Family connections – by Marisa Maher
All the artists that work here at the Iltja Ntjarra Many Hands art centre are connected to Albert Namatjira. These connections can be complicated for people outside of our knowledge system. There are multiple ways that we are all interconnected. Artists are connected through their Dreamings. Artists are connected through their ancestors’ bloodline. Artists are connected by learning to paint in the Hermannsburg school style down the generations. Artists are connected by place; their families coming from Hermannsburg.
Before missionary times and first contact, our people had traditional names and a kinship system. Many of our people had tribal names for their connection and relation to each other. Western style family trees only map one aspect of how we are related, which is the bloodline. It’s not the best way to show the complex relationship we share in our family.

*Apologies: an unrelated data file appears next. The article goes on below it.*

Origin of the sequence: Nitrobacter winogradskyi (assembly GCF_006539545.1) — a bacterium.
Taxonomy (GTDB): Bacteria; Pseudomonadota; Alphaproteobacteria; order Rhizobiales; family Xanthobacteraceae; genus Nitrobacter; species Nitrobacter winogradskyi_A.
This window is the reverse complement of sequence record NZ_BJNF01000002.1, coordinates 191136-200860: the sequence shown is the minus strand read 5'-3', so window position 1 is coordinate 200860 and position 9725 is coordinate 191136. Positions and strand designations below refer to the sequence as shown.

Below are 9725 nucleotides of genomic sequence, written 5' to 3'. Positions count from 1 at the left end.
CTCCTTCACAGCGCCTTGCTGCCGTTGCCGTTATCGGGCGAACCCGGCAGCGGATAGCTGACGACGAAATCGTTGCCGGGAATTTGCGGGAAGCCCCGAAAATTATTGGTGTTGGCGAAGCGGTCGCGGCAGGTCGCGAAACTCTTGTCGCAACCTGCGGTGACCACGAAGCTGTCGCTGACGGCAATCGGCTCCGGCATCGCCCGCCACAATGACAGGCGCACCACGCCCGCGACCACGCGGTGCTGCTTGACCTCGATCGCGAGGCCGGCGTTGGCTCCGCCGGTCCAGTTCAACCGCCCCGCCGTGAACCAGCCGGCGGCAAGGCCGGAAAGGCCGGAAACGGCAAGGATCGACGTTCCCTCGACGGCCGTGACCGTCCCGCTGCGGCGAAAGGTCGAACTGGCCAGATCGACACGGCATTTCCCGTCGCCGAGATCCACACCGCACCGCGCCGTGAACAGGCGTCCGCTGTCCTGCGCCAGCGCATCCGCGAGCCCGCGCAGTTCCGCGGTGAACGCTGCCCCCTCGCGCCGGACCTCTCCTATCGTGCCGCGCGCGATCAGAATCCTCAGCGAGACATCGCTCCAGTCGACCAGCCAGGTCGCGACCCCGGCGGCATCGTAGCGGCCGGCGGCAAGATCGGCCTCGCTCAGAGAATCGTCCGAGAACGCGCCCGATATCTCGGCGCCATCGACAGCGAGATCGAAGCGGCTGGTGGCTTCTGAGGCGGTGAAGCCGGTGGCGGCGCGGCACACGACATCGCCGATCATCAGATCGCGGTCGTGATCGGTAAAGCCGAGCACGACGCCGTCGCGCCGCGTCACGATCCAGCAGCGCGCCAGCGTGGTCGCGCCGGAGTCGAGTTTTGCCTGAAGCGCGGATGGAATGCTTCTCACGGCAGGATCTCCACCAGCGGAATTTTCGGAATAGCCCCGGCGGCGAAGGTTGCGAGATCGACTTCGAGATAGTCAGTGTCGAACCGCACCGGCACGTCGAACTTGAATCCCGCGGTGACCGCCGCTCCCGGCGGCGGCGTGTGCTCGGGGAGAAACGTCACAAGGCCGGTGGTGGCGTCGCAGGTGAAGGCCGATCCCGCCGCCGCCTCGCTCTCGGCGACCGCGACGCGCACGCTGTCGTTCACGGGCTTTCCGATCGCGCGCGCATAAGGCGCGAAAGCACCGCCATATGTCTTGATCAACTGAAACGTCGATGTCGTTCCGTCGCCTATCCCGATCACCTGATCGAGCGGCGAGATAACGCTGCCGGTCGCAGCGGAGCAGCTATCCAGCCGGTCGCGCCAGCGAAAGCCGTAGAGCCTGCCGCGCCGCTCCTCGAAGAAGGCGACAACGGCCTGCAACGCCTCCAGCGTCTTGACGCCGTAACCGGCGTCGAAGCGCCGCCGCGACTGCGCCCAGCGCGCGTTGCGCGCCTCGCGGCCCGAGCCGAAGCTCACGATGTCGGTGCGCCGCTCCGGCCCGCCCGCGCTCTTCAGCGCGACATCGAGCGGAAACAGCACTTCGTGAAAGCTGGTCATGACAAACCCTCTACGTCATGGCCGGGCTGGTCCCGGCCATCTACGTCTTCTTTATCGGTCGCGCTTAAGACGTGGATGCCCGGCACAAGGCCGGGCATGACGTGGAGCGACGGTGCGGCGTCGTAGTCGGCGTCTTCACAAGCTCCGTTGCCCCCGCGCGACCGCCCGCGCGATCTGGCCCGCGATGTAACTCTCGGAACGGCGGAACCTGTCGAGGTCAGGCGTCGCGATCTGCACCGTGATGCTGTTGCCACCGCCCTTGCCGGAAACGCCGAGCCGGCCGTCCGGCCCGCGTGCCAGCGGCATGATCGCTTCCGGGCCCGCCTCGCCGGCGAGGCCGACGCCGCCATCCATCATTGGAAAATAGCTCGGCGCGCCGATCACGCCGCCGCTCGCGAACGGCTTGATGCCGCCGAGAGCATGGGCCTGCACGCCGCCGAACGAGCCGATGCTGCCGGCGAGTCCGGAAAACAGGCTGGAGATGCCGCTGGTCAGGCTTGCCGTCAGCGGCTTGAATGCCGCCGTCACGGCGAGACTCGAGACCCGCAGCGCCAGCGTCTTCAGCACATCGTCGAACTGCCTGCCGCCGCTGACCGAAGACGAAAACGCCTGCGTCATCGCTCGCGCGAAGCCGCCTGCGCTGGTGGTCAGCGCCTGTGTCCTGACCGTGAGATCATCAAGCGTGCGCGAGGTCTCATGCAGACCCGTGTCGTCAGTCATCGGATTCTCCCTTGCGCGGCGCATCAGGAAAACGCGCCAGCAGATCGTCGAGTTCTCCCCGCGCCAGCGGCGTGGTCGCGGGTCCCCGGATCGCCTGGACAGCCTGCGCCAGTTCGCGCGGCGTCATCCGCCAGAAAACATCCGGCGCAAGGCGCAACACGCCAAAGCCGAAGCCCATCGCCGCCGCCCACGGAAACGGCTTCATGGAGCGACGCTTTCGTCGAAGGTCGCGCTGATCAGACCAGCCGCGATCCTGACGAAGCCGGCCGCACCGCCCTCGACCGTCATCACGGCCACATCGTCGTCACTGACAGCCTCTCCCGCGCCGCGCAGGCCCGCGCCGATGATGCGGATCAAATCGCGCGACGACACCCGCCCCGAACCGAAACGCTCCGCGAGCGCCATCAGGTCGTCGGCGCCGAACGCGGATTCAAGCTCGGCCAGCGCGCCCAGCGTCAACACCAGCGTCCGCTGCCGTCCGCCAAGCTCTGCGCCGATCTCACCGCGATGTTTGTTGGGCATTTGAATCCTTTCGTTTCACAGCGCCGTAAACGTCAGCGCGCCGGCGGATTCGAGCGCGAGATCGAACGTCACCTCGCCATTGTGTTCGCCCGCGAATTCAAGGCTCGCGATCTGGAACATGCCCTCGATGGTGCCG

A family tree for Aboriginal people is quite difficult to explain and complicated in some ways. Most marriages are through culture and ceremony. Skin names or kinship comes into effect by their known family connection on country. Many of these practices are still being followed by the next generation, like myself. I continue to teach my kids what I was taught by my elders about cultural knowledge and connection to family through Dreaming and belonging to country.
Marisa Maher is a family member of the Iltja Ntjarra artists and is employed as the assistant manager in the organisation.